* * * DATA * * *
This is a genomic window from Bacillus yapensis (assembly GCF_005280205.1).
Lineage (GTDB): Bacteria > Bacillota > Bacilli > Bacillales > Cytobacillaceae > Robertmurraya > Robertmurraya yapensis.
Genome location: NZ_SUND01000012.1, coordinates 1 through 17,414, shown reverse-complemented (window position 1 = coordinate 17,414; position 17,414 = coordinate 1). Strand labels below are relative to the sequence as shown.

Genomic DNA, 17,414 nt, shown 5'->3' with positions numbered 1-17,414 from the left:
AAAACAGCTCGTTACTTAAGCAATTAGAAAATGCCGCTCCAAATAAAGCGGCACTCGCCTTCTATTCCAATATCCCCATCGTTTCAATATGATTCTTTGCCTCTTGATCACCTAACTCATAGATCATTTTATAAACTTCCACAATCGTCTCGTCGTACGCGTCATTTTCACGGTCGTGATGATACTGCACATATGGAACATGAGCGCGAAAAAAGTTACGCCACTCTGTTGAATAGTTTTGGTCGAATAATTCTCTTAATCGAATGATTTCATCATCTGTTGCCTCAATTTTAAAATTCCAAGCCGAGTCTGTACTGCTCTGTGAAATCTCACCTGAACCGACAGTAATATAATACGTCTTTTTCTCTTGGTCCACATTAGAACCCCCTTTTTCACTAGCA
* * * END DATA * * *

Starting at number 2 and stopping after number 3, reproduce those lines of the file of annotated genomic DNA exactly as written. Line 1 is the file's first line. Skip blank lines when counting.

Lineage (GTDB): Bacteria > Bacillota > Bacilli > Bacillales > Cytobacillaceae > Robertmurraya > Robertmurraya yapensis.
Genome location: NZ_SUND01000012.1, coordinates 1 through 17,414, shown reverse-complemented (window position 1 = coordinate 17,414; position 17,414 = coordinate 1). Strand labels below are relative to the sequence as shown.